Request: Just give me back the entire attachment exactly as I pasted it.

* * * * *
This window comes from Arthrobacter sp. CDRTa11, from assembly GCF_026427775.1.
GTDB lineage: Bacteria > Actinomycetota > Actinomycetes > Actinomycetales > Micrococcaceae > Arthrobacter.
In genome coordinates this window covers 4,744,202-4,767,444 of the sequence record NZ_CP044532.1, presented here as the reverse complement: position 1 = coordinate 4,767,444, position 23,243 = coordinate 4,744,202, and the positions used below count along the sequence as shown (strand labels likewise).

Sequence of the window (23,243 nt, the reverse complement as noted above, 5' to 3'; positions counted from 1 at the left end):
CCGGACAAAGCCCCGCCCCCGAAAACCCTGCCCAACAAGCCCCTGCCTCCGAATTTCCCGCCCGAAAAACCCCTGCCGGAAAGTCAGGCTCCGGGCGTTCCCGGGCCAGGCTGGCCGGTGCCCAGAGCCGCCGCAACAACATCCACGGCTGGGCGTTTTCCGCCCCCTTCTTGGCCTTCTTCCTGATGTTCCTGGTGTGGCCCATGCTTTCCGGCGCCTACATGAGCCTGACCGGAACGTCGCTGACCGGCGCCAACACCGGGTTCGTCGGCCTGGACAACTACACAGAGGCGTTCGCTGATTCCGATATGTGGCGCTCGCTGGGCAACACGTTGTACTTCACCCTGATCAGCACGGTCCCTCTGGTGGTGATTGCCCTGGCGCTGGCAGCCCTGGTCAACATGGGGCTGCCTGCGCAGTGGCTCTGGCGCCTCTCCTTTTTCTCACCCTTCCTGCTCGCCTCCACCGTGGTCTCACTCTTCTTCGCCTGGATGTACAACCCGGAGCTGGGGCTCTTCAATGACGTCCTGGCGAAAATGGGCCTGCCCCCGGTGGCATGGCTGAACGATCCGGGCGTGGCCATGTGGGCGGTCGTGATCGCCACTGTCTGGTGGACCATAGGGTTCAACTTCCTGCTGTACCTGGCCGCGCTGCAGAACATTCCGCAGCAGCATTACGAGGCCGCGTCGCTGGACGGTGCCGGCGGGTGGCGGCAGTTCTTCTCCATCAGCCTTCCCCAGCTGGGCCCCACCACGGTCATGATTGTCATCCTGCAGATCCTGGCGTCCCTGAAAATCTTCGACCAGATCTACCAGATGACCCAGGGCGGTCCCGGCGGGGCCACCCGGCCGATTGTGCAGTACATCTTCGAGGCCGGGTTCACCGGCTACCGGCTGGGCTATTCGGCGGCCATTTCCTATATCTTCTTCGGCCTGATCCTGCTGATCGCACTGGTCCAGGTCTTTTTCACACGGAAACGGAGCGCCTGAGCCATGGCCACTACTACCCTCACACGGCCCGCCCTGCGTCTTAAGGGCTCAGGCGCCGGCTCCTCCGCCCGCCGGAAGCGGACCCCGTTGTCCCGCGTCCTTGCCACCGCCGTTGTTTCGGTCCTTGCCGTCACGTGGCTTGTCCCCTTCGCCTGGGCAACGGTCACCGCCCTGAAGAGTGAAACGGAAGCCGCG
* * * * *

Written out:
This window comes from Arthrobacter sp. CDRTa11, from assembly GCF_026427775.1.
GTDB lineage: Bacteria > Actinomycetota > Actinomycetes > Actinomycetales > Micrococcaceae > Arthrobacter.
In genome coordinates this window covers 4,744,202-4,767,444 of the sequence record NZ_CP044532.1, presented here as the reverse complement: position 1 = coordinate 4,767,444, position 23,243 = coordinate 4,744,202, and the positions used below count along the sequence as shown (strand labels likewise).

Sequence of the window (23,243 nt, the reverse complement as noted above, 5' to 3'; positions counted from 1 at the left end):
CCGGACAAAGCCCCGCCCCCGAAAACCCTGCCCAACAAGCCCCTGCCTCCGAATTTCCCGCCCGAAAAACCCCTGCCGGAAAGTCAGGCTCCGGGCGTTCCCGGGCCAGGCTGGCCGGTGCCCAGAGCCGCCGCAACAACATCCACGGCTGGGCGTTTTCCGCCCCCTTCTTGGCCTTCTTCCTGATGTTCCTGGTGTGGCCCATGCTTTCCGGCGCCTACATGAGCCTGACCGGAACGTCGCTGACCGGCGCCAACACCGGGTTCGTCGGCCTGGACAACTACACAGAGGCGTTCGCTGATTCCGATATGTGGCGCTCGCTGGGCAACACGTTGTACTTCACCCTGATCAGCACGGTCCCTCTGGTGGTGATTGCCCTGGCGCTGGCAGCCCTGGTCAACATGGGGCTGCCTGCGCAGTGGCTCTGGCGCCTCTCCTTTTTCTCACCCTTCCTGCTCGCCTCCACCGTGGTCTCACTCTTCTTCGCCTGGATGTACAACCCGGAGCTGGGGCTCTTCAATGACGTCCTGGCGAAAATGGGCCTGCCCCCGGTGGCATGGCTGAACGATCCGGGCGTGGCCATGTGGGCGGTCGTGATCGCCACTGTCTGGTGGACCATAGGGTTCAACTTCCTGCTGTACCTGGCCGCGCTGCAGAACATTCCGCAGCAGCATTACGAGGCCGCGTCGCTGGACGGTGCCGGCGGGTGGCGGCAGTTCTTCTCCATCAGCCTTCCCCAGCTGGGCCCCACCACGGTCATGATTGTCATCCTGCAGATCCTGGCGTCCCTGAAAATCTTCGACCAGATCTACCAGATGACCCAGGGCGGTCCCGGCGGGGCCACCCGGCCGATTGTGCAGTACATCTTCGAGGCCGGGTTCACCGGCTACCGGCTGGGCTATTCGGCGGCCATTTCCTATATCTTCTTCGGCCTGATCCTGCTGATCGCACTGGTCCAGGTCTTTTTCACACGGAAACGGAGCGCCTGAGCCATGGCCACTACTACCCTCACACGGCCCGCCCTGCGTCTTAAGGGCTCAGGCGCCGGCTCCTCCGCCCGCCGGAAGCGGACCCCGTTGTCCCGCGTCCTTGCCACCGCCGTTGTTTCGGTCCTTGCCGTCACGTGGCTTGTCCCCTTCGCCTGGGCAACGGTCACCGCCCTGAAGAGTGAAACGGAAGCCGCG